Radiation and Cancer Biology
SS 05 - Biology 2 - Radiation and Immune Response Session I
51 - Detection of Circulating Giant Cancer Associated Macrophage like Cells During and After Radiation Therapy Is Associated with Disease Progression in Thoracic Cancers
Sunday, October 21
5:45 PM - 5:55 PM
Location: Room 007 C/D
Steven Lin, MD, PhD
MD Anderson Cancer Centger
The University of Texas MD Anderson Cancer Center: Associate Professor: Employee
AstraZeneca, Inc: Advisory Board; Genentech, Inc: Research Grants; Hitachi Chemical Diagnostics, Inc: Research Grants; Protea Biosciences: Research Grants
Detection of Circulating Giant Cancer Associated Macrophage like Cells During and After Radiation Therapy Is Associated with Disease Progression in Thoracic Cancers
S. H. Lin1, J. He1, Y. Qiao1, W. Hofstetter1, M. Blum Murphy1, R. U. Komaki1, Z. Liao1, S. Gandhi1, D. R. Gomez1, I. Wistuba1, C. M. Tang2, and D. L. Adams3; 1The University of Texas MD Anderson Cancer Center, Houston, TX, 2CreatvMicroTech, Inc., Potomac, MD, 3CreatvMicroTech, Inc., Monmouth Junction, NJ
Purpose/Objective(s): Personalizing therapy in cancer patients requires individualized determination of the likelihood of cancer progression after start of therapy. We assessed the predictive value of circulating giant cancer associated stromal cell type called Cancer Associated Macrophage-Like cells (CAMLs) in predicting disease progression or death during and after definitive radiotherapy in non-small cell lung cancer (NSCLC) and esophageal cancer (EC).
Materials/Methods: This is a 2 year prospective, single blinded study to assess the role of CAMLs in determining progression free survival (PFS) in patients after completing definitive radiotherapy or chemoradiotherapy. We have previously described that CAMLs ≥50 µm found in pretreatment samples, which we call giant CAMLs, were strongly prognostic. This has led us to hypothesize that giant CAMLs that are detected throughout therapy will also be predictive of disease progression. For this, we analyzed 52 NSCLC (stage I, n=7, stage II, n=7, stage III, n=29, and stage IV, n=9) and 21 esophageal cancer (stage III n=20 and Stage IV (n=1) patients. Baseline (BL) blood sample was obtained prior to start of radiation, a 2nd blood sample (T1) was taken midway during therapy and a 3rd sample (T2) was taken at the end of radiotherapy. Peripheral blood was processed using CellSieve® microfiltration and CAML size was determined. CAMLs <49 or ≥50 µm sizes were quantified but the observer was blinded to the disease type or clinical information. This measure was used to evaluate PFS hazard ratios (HRs) by censored univariate & multivariate analysis at each time point.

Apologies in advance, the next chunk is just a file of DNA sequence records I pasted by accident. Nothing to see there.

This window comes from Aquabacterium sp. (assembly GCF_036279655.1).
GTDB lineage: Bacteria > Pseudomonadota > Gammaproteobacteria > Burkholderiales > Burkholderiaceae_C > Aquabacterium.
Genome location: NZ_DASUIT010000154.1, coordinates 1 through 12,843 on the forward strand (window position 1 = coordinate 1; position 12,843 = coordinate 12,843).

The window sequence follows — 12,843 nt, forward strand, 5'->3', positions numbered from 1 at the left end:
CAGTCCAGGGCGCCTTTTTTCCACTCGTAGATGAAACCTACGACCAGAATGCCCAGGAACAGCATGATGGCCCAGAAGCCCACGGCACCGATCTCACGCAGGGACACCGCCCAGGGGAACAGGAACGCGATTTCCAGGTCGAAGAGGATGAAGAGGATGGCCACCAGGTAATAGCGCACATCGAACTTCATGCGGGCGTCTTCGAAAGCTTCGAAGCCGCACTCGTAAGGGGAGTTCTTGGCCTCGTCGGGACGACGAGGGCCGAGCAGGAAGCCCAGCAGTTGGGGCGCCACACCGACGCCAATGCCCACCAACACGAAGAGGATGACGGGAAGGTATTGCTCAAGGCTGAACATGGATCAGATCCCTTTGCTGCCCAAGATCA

Results: CAMLs were found in 97% of all BL samples. On average 2.9 CAMLs/7.5 mL of blood were found. Giant CAMLs at BL had significantly reduced PFS for NSCLC (HR=2.9, 95%CI 1.3-6.2, p=0.015) and marginally for EC (HR=3.0, 95%CI 0.9-9.9, p=0.14). At T1, patients with detectable giant CAMLs further reduced PFS after treatment (NSCLC, HR=5.0, 95%CI 2.3-10.9, p<0.001; EC, HR=4.0, 95%CI 1.2-13.2, p=0.05), and even more significantly at T2 (NSCLC, HR=7.1, 95%CI 3.4-14.8, p<0.001; EC, HR=5.6, 95%CI 1.6-18.8, p=0.01). Combining the two disease data sets, giant CAMLs at BL was 70% accurate at predicting eventual progression within 24 months while giant CAMLs at T2 was 84% accurate at predicting progression. On multivariable analysis, giant CAMLs was the most significant independent prognostic factor, regardless the site of disease.
Conclusion: Our data suggests monitoring the presence of giant CAMLs throughout the course of radiotherapy could be predictive of cancer progression or death. Prospective validation of giant CAMLs as a blood-based biomarker to stratify patient risk is needed to individualize cancer therapies in disease subtypes.
Author Disclosure: S.H. Lin: Research Grant; Genentech, Inc, Hitachi Chemical Diagnostics, Inc, Protea Biosciences. Speaker's Bureau; AstraZeneca, Inc. J. He: None. Y. Qiao: None. W. Hofstetter: None. M. Blum Murphy: None. R.U. Komaki: None. Z. Liao: Chair; ASTRO IES. S. Gandhi: None. D.R. Gomez: Research Grant; Merck, AstraZeneca. Honoraria; BMS. Speaker's Bureau; Merck, Varian. Advisory Board; AstraZeneca. I. Wistuba: Research Grant; AstraZeneca, Ely-Lily, Genentech, Merck, Myriad Biotech, Pfizer. Honoraria; Boehringer Ingelheim, Genentech, General Electric, Glaxo SmithKline, Medscape, Novartis, Pfizer Pharmaceuticals, Roche. Department Chair; The University of Texas MD Anderson Cancer Center. C. Tang: Owner and President; Creatv Microtech, Inc. Stock; Creatv Microtech, Inc. CEO; Creatv Microtech, Inc. D.L. Adams: Partner; Creatv MicroTech, Inc. Employee; Creatv MicroTech, Inc. Partnership; Creatv Microtech, Inc. Research Associate; Creatv Microtech, Inc.